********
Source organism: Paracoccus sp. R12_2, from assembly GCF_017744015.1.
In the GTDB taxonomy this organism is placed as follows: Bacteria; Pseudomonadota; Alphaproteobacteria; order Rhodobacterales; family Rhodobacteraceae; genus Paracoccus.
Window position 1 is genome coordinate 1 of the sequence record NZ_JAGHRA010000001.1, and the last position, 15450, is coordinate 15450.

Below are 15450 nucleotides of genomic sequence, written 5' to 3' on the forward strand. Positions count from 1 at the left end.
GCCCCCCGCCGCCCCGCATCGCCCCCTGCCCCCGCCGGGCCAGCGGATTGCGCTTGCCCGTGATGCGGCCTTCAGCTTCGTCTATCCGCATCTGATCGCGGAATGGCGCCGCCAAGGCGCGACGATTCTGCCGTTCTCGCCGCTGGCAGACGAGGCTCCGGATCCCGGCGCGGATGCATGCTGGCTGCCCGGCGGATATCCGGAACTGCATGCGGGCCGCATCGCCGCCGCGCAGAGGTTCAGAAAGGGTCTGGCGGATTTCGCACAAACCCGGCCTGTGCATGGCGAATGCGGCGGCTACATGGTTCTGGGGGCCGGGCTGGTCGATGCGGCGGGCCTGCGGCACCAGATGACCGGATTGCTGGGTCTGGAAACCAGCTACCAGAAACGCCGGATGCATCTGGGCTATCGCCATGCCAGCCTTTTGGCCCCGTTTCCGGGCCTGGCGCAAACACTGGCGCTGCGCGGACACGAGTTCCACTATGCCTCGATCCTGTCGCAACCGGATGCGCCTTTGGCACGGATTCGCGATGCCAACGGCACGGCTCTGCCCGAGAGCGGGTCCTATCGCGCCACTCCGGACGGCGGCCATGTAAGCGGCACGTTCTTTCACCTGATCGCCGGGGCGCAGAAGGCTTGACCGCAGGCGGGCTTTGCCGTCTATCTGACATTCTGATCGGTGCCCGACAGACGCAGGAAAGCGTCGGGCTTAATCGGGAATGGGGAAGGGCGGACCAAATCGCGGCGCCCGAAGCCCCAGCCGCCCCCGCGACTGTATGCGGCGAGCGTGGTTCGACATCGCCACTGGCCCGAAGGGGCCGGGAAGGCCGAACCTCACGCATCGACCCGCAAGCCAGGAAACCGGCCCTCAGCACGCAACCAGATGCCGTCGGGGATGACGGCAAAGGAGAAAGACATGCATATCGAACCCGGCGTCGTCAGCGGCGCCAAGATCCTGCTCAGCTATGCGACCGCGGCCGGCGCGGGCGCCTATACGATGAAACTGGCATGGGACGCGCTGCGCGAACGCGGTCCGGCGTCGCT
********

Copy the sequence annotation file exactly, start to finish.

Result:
Source organism: Paracoccus sp. R12_2, from assembly GCF_017744015.1.
In the GTDB taxonomy this organism is placed as follows: Bacteria; Pseudomonadota; Alphaproteobacteria; order Rhodobacterales; family Rhodobacteraceae; genus Paracoccus.
Window position 1 is genome coordinate 1 of the sequence record NZ_JAGHRA010000001.1, and the last position, 15450, is coordinate 15450.

Below are 15450 nucleotides of genomic sequence, written 5' to 3' on the forward strand. Positions count from 1 at the left end.
GCCCCCCGCCGCCCCGCATCGCCCCCTGCCCCCGCCGGGCCAGCGGATTGCGCTTGCCCGTGATGCGGCCTTCAGCTTCGTCTATCCGCATCTGATCGCGGAATGGCGCCGCCAAGGCGCGACGATTCTGCCGTTCTCGCCGCTGGCAGACGAGGCTCCGGATCCCGGCGCGGATGCATGCTGGCTGCCCGGCGGATATCCGGAACTGCATGCGGGCCGCATCGCCGCCGCGCAGAGGTTCAGAAAGGGTCTGGCGGATTTCGCACAAACCCGGCCTGTGCATGGCGAATGCGGCGGCTACATGGTTCTGGGGGCCGGGCTGGTCGATGCGGCGGGCCTGCGGCACCAGATGACCGGATTGCTGGGTCTGGAAACCAGCTACCAGAAACGCCGGATGCATCTGGGCTATCGCCATGCCAGCCTTTTGGCCCCGTTTCCGGGCCTGGCGCAAACACTGGCGCTGCGCGGACACGAGTTCCACTATGCCTCGATCCTGTCGCAACCGGATGCGCCTTTGGCACGGATTCGCGATGCCAACGGCACGGCTCTGCCCGAGAGCGGGTCCTATCGCGCCACTCCGGACGGCGGCCATGTAAGCGGCACGTTCTTTCACCTGATCGCCGGGGCGCAGAAGGCTTGACCGCAGGCGGGCTTTGCCGTCTATCTGACATTCTGATCGGTGCCCGACAGACGCAGGAAAGCGTCGGGCTTAATCGGGAATGGGGAAGGGCGGACCAAATCGCGGCGCCCGAAGCCCCAGCCGCCCCCGCGACTGTATGCGGCGAGCGTGGTTCGACATCGCCACTGGCCCGAAGGGGCCGGGAAGGCCGAACCTCACGCATCGACCCGCAAGCCAGGAAACCGGCCCTCAGCACGCAACCAGATGCCGTCGGGGATGACGGCAAAGGAGAAAGACATGCATATCGAACCCGGCGTCGTCAGCGGCGCCAAGATCCTGCTCAGCTATGCGACCGCGGCCGGCGCGGGCGCCTATACGATGAAACTGGCATGGGACGCGCTGCGCGAACGCGGTCCGGCGTCGCT